How to Work with Them: According to Hackston, ENFPs excel in the notion of generating ideas and collaborating on projects, making them a significant asset in brainstorming sessions and any situation that requires big-picture thinking. Their weakness, however, is that they have difficulty completing something from start to finish, so deadlines can become an issue and can be aggravated when working from home, where they don't always see messages or respond quickly enough to colleagues. Due to this, they would often require gentle managing to realize their creative value.

12. ENTP (The Debater)

Who They Are: No wonder many CEOs on the MBTI scale fall under this group. They're known for being charismatic and intellectual people who enjoy taking hold of the reins. Their logical, objective and rational natures constantly need mental stimulation. These leaders and managers prefer to concentrate on big ideas and defy repetitive routines and tasks.

How to Work with Them: As individuals who display caliber in developing huge, fresh ideas and enjoy more extensive discussions about pushing the business forward, ENTPs are predictably good at debating, so play to their abilities. Peacock claims they are skilled at winning over clients and making sales pitches, so you want them on any essential Zoom calls. Occasionally, though, tell them to keep quiet since, if left uncontrolled, they can dominate the conversation.

13. ESTJ (The Executive)

Who They Are: This personality type, also called The Guardian, consists of conservative, diligent, methodical, obedient, and orderly decision makers. If your business were a squad of athletes, they would be the seasoned captain.

How to Work with Them: Organization runs through this personality type's veins. They enjoy organizing themselves, other people, and the world around them, which is both an asset and a liability, as it makes them come across as aggressive and bossy. They frequently need to be reminded to be diplomatic while speaking to others, especially in situations where they often use email or messaging apps, which leave their words more open to interpretation.

14. ESFJ (The Consul)

Who They Are: This group of nurturing caregivers is friendly, polite, and considerate – and will often put others' needs before their own. They thrive on helping the community. They'll be the ones setting up online tests and virtual happy hours while also sending personal messages to coworkers to inquire about their health.

How to Work with Them: According to Peacock, these personality types thrive best as project managers because people enjoy collaborating with them. They're organized just as they're kind-hearted, making them ideal for completing tasks and delivering projects on time. Additionally, they make the best onboarding instructors for new employees due to their caring and patient attitudes.

15.ENFJ (The Protagonist)

Who They Are: Another set of naturally born leaders, but unlike their ENTP counterparts, this cadre is more motivated by instinct and emotion than rationality. If they are managers, they are the inspirational type: Fiercely motivated yet deeply considerate of the needs of people around them.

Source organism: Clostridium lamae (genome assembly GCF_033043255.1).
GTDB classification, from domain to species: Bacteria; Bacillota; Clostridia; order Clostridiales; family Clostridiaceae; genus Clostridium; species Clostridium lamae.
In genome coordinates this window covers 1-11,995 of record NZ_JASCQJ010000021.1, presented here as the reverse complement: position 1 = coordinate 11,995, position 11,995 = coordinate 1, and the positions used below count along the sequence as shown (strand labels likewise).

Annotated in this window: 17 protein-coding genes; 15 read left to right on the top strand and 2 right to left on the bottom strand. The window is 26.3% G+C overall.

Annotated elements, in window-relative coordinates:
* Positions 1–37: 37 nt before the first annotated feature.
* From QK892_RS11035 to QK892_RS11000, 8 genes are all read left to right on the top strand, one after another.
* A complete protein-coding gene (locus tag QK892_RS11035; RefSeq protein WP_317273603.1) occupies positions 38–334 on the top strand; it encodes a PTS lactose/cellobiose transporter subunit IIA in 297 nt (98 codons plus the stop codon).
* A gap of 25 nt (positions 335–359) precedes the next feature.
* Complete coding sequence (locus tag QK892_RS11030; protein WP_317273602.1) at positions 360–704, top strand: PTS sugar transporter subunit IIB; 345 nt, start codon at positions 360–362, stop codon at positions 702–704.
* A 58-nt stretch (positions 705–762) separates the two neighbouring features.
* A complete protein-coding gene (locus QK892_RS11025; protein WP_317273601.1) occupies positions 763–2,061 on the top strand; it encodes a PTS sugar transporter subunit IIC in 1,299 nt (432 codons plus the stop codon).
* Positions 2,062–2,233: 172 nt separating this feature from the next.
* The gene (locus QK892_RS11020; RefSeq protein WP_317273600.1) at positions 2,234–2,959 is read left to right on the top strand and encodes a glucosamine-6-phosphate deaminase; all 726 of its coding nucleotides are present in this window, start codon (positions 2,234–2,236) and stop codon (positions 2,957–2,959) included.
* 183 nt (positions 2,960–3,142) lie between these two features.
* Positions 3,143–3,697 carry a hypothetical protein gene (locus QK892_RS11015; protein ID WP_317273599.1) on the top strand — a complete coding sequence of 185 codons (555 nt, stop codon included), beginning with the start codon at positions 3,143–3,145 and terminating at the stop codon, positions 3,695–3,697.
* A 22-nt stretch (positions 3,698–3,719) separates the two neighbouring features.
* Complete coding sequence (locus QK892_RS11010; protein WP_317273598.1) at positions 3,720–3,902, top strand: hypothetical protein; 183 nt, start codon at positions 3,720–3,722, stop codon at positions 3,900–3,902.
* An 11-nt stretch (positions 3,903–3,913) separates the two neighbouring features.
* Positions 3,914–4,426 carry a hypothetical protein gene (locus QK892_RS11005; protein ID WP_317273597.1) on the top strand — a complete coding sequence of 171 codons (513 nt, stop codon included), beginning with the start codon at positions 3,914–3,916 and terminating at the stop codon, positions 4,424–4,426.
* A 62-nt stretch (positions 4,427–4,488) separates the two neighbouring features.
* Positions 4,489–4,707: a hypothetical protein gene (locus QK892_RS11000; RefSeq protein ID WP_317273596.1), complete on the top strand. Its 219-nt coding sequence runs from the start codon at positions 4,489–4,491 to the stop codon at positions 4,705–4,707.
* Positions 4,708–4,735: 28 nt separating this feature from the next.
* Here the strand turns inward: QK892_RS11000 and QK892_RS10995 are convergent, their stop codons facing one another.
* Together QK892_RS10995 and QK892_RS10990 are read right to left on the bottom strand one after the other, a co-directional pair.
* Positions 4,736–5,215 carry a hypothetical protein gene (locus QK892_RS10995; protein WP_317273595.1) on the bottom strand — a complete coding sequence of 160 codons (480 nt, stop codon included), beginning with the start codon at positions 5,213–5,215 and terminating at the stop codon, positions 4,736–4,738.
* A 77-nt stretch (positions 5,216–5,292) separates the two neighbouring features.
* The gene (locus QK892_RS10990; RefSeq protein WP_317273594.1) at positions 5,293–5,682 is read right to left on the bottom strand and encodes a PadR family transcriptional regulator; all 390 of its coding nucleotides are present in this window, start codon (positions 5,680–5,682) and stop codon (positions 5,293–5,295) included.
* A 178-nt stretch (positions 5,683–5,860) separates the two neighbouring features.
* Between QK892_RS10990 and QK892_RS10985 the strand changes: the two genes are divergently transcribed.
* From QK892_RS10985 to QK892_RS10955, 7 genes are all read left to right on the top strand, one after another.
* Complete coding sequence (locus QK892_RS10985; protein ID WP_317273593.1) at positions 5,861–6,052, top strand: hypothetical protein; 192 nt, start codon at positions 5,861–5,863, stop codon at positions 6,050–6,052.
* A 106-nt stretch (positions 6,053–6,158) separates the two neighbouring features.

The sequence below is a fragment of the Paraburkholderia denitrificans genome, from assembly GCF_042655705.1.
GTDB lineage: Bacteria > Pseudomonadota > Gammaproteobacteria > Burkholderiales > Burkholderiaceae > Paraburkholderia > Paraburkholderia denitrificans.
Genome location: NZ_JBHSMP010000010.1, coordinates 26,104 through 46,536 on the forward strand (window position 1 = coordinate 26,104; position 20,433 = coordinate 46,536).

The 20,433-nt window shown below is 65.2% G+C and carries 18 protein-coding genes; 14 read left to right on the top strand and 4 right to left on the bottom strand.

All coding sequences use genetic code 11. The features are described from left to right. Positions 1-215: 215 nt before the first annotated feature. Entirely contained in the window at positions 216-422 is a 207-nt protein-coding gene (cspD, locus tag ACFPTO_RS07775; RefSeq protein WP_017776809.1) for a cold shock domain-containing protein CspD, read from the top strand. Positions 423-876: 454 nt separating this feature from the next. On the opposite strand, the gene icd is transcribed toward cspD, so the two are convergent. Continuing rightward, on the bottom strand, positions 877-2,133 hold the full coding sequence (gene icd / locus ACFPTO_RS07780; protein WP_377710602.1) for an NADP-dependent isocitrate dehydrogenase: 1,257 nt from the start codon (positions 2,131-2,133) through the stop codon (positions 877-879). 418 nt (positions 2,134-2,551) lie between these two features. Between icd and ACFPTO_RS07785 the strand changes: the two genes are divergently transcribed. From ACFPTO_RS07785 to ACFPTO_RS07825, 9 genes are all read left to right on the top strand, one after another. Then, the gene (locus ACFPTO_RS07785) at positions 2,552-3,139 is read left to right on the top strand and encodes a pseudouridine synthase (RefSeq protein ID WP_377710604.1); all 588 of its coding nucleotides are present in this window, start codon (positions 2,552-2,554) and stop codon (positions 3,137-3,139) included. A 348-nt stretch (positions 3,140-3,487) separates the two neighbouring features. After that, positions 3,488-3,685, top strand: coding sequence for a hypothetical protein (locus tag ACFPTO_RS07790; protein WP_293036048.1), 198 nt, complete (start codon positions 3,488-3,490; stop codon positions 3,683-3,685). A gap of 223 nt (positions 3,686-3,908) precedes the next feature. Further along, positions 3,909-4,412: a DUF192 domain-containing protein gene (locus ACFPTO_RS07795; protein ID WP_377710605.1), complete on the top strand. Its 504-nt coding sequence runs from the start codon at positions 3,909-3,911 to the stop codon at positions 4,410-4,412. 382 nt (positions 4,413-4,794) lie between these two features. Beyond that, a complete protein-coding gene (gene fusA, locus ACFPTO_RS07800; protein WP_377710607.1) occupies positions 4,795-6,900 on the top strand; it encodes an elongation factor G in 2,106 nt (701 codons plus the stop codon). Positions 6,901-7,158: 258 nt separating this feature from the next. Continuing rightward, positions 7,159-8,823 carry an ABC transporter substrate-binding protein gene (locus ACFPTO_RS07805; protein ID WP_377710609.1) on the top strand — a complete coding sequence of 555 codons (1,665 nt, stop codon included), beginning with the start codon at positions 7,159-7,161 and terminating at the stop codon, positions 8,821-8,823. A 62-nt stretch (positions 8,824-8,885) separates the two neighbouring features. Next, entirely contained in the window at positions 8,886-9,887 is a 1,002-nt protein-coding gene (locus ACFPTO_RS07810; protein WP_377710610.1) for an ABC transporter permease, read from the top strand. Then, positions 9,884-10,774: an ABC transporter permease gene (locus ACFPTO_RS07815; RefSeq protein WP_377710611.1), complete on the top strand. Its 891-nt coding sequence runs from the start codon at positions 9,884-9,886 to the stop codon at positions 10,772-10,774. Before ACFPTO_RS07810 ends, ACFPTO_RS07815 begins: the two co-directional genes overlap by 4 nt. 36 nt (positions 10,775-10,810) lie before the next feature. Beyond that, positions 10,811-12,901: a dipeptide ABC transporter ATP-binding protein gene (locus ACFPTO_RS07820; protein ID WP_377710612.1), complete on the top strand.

How to Work with Them: While their tendency, as people-focused diplomats, to forget their own needs in favor of the greater good is admirable, it could also be damaging when it comes to achieving their tasks and, occasionally, their health. The advantages of this group, however, much outweigh any disadvantages.

According to Peacock: "It's always a good idea to have Protagonists lead group discussions, even if they're not in a leadership role because they excel at it. They should be your go-to Zoom meeting host and the heart of any situation involving discussion, consensus, and bringing together people and ideas."

16. ENTJ (The Commander)

Who They Are: They are rational thinkers that enjoy dismantling barriers and finding answers. They appreciate the knowledge and don't tolerate inefficiency well. They are mainly concerned with goal-setting, structure, and organization. They can inspire people to support a similar cause because they are typically charismatic and self-assured.

How to Work with Them: Naturally, this personality type likes examining the big picture and making big decisions, which can establish some issues when working remotely, according to Hackston. They usually miss the finer, and perhaps the most crucial, plan elements. And when it comes to a remote working environment, it poses a risk of them pushing through with decisions without duly listening and reviewing the perspective of others. ENTJs need to remember the necessary balance between the role of consultant and director to excel truly.

There are numerous reasons the MBTI scale has caught the attention of workplaces worldwide. One, it helps people understand each other, therefore improving relationships. Second, it could give employees and supervisors a sense of who they're dealing with and what to expect from each other. And lastly, it helps employees and supervisors understand each other's strengths and weaknesses, further helping them figure out what to expect from each other. For many years, many well-known businesses have utilized the MBTI to help them make hiring decisions as well as to help them build solid teams and establish change management strategies that work with workers of different personality types.